- Photophobic or light-sensitive individuals: If you’re suffering from photophobia or light sensitivity, polarized sunglasses provide you extra protection from reflective surfaces that cause glare. Keep in mind, though, that the benefit can vary depending on the lens’ darkness or strength. We recommend that you consult an eye professional before deciding on the polarized lenses that will fit your requirements.
When Not to Wear Polarized Sunglasses
Now that we know that polarized sunglasses have more benefits than non-polarized sunglasses, does it mean that they are the better choice? Well, not really. There are still situations on when not to wear polarized sunglasses:
- Night driving: While polarized lenses can reduce the glare of the oncoming traffic lights, they are not recommended for low-light conditions. In fact, it can be dangerous as you are blocking additional light that helps you see better in such conditions.
- Looking at LCD screens: Some LCD screens such as our smartphones, laptops, and TVs are designed with an anti-glare coating that allows us to use them even under bright light. This interferes with the anti-glare coating that is also present in polarized lenses. As such, when looking at digital screens through polarized sunglasses, images can appear slightly faded or completely black. However, this only depends on the angle. Certain jobs - such as a heavy machine operator or airline pilot - that require the use of LCD screens are also not recommended to wear polarized sunglasses.
- Snowy weather: When you’re driving on icy roads or if you need to see icy patches when skiing, glare and additional light can be more of an advantage. Thus, it’s not ideal to wear polarized sunglasses in these situations.
How to Tell if Your Sunglasses Are Polarized?
Can’t tell if your sunglasses are polarized? Use one of these simple tests:
COMPUTER SCREEN METHOD
- Look through your lenses at the computer screen.
- Rotate the lens to a 90° angle.
- Polarized lenses will turn black.
TWO PAIRS METHOD
- Look through two pairs at the same time.
- Rotate one pair to 60° angle to the other.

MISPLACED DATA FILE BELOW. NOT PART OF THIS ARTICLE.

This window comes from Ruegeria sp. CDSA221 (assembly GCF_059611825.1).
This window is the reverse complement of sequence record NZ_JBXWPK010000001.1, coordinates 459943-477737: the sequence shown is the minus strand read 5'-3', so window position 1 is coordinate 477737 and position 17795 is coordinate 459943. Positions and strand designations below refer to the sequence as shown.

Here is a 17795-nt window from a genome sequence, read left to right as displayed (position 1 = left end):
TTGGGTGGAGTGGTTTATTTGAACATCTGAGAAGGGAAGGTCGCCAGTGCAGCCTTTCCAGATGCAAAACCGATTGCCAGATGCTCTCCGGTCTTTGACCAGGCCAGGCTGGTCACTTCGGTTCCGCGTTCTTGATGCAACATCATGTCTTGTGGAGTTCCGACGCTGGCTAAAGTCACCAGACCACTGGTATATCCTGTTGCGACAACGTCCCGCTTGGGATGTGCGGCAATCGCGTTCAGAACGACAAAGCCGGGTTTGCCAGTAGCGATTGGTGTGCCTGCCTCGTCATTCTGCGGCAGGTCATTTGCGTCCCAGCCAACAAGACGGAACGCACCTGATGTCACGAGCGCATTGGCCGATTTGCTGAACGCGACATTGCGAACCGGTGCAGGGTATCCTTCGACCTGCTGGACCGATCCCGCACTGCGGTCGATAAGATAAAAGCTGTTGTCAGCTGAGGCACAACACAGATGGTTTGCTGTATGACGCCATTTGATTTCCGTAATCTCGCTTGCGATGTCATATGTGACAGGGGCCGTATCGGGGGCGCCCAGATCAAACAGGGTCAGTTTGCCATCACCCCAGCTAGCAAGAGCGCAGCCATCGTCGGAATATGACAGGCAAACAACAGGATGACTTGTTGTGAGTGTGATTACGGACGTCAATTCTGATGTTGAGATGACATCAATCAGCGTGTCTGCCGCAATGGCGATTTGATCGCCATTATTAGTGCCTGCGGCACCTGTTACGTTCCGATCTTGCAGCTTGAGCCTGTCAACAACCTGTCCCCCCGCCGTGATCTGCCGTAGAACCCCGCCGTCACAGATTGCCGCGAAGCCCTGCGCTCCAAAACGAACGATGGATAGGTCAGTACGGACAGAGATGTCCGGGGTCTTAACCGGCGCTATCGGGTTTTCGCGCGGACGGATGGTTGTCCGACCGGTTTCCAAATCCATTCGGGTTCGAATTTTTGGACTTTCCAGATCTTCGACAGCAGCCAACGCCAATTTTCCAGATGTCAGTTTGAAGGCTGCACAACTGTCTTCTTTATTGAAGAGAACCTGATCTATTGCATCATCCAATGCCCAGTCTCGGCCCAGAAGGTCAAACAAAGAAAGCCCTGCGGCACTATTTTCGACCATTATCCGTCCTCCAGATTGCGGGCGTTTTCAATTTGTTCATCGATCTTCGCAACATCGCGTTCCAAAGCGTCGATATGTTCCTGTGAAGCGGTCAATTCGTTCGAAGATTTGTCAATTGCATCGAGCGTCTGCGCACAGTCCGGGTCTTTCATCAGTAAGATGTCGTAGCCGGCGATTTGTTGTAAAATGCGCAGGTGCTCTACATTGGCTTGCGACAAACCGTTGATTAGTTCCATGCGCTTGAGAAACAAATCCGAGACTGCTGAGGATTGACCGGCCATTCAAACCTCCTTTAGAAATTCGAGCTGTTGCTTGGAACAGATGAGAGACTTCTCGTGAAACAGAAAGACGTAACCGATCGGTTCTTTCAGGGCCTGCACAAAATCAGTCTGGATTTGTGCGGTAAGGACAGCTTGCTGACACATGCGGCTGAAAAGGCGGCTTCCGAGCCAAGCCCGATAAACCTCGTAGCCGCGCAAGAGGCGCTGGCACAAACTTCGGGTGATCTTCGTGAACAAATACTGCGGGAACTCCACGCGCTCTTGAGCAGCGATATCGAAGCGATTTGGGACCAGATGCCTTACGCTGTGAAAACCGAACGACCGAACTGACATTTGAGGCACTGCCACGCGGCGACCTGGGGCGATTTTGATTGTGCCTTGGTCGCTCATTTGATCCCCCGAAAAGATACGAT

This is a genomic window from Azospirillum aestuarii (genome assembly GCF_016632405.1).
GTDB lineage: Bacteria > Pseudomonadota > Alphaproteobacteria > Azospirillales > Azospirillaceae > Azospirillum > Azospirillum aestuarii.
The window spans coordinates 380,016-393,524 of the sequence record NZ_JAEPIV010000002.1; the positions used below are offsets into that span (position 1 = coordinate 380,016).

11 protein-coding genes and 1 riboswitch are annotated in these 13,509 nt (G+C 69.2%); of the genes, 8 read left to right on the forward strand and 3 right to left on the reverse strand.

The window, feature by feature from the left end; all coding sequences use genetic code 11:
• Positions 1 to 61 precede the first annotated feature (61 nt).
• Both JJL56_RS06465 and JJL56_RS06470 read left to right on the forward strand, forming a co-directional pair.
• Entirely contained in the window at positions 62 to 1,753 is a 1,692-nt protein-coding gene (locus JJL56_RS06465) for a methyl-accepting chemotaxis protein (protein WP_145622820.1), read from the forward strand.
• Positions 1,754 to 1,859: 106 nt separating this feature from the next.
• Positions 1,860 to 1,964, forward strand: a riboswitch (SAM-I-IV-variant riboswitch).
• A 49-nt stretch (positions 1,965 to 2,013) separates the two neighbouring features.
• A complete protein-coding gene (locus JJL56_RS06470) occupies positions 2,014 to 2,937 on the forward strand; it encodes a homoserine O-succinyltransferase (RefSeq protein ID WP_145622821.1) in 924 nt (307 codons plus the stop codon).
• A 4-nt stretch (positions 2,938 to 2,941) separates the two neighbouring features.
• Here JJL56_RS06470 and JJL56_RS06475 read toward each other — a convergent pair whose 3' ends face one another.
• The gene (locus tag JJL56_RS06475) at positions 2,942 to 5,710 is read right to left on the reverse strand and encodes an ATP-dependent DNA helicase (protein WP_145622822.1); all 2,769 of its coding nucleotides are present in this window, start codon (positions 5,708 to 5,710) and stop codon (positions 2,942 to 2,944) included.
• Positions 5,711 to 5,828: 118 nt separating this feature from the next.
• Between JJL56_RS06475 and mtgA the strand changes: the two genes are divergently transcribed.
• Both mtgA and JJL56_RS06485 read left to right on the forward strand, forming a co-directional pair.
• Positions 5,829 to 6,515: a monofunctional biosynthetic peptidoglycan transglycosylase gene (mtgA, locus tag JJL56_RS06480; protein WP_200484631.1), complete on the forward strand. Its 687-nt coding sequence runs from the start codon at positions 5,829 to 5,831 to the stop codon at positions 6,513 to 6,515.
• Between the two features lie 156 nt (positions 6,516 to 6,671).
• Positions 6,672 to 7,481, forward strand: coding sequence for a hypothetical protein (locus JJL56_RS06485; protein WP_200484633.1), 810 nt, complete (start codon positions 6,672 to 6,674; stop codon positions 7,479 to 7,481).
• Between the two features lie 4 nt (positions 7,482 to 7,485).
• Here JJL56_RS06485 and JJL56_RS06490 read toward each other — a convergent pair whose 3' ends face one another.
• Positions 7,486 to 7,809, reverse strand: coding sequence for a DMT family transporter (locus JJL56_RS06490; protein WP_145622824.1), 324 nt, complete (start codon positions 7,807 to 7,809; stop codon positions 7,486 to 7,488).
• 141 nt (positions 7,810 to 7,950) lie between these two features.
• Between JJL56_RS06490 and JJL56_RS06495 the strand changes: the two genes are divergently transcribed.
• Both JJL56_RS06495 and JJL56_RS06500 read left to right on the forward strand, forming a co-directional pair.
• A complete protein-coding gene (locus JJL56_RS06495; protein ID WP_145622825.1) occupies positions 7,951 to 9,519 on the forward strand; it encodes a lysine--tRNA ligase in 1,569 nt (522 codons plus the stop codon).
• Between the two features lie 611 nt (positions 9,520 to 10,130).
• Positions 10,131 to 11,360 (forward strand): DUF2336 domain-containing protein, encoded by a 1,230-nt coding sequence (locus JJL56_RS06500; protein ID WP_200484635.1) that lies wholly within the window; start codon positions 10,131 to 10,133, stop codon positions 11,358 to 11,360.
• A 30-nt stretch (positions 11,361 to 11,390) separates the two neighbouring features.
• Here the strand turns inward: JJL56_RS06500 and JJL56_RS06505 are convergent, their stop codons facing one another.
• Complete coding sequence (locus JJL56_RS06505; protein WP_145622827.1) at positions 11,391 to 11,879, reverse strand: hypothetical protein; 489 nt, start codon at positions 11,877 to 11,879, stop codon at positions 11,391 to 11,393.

- The overlapping lenses will become darker if both pairs are polarized.
REFLECTIVE SURFACE METHOD
- Find a reflective surface (water or glass would be ideal).
- Tilt your glasses to view the surface through one of the lenses.
- Rotate the glasses to a 60° angle.
- Check if the glare gets better or worse.
- The glare will diminish if the sunglasses are polarized.
To polarize or not to polarize? That is the question. Of course, the answer depends on you and your needs. Polarized and non-polarized sunglasses both do a great job in shielding your eyes on a bright day - but that’s where the similarities end.
Keep in mind that there are scenarios in which non-polarized sunglasses fare better than polarized sunglasses. For instance, it’s hard to see LCD screens or displays with polarized lenses - making them not ideal for airline pilots and machine operators.
In winter sports such as skydiving and downhill skiing, it can be difficult to navigate through shiny ice patches when wearing polarized sunglasses - thus increasing the risk for injuries and accidents. Driving at night is also another drawback that you have to consider.
But it’s the anti-glaring properties that make polarized sunglasses shine. These are the better choice when you’re looking to spend long periods of time outdoors and you don’t want to be bothered by eye strain and viewing discomfort. Objects viewed through polarized sunglasses are much clearer and sharper while offering vivid, crisp colors.